I feel that I have taken student learning to a higher level as a result of implementing the hybrid approach. The best example is how I have reformatted the course Human Resource Management offered to the third-year students in the Business Administration Program. Every week for their online class, students have to read and analyze an assigned case (typically a landmark case from the headlines) and provide their analysis and references to the course material in an online submission using Moodle. I know everyone has read and considered the material because they get graded on these weekly electronic submissions. When we meet in class, the discussions are more meaningful and more productive. As the instructor/facilitator, I have greater certainty that students develop competence and an appreciation towards higher levels of learning.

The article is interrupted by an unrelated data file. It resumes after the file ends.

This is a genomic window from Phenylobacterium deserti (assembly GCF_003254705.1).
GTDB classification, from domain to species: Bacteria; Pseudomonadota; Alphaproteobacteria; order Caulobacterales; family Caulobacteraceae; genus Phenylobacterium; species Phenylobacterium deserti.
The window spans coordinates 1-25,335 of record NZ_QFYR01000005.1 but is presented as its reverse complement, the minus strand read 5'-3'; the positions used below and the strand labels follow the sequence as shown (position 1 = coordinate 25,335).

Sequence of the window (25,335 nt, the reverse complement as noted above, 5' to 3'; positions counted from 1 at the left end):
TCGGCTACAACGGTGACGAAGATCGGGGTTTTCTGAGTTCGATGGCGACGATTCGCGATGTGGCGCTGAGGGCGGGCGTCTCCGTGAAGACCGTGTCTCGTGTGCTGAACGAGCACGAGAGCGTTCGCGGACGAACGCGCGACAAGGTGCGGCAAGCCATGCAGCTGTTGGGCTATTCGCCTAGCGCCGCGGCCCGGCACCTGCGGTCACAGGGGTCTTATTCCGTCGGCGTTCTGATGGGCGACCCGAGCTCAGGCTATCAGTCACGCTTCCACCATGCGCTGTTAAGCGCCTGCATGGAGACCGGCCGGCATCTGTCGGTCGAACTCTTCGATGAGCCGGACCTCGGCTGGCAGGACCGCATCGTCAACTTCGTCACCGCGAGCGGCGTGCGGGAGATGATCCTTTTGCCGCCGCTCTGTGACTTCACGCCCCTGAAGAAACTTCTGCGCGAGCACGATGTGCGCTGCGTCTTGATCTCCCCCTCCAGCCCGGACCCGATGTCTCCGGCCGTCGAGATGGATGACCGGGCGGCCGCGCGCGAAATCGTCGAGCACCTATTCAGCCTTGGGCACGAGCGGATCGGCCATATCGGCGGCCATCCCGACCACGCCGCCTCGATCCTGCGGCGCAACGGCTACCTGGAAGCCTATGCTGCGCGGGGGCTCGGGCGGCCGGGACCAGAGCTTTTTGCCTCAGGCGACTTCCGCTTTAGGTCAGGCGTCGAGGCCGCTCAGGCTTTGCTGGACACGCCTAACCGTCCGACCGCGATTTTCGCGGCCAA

If you are wondering whether it is easier for the teacher, the quick answer is no. There is a significant time investment required by the instructor (especially for first-time implementation) to design, maintain and monitor virtual aspects of the course. For the one or two hours removed from the classroom, I must spend at least two to three times as much more time reading and guiding discussion boards and commenting on electronic submissions. It is different from the traditional classroom setting, and therefore requires a different approach. Success in such a setting hinges on designing instructional strategies that revolve around, among other things, developing a coherent structure and maintaining guidance and support through a strong virtual presence. Since it offers several new avenues that enrich learning opportunities; this makes the time investment all worthwhile.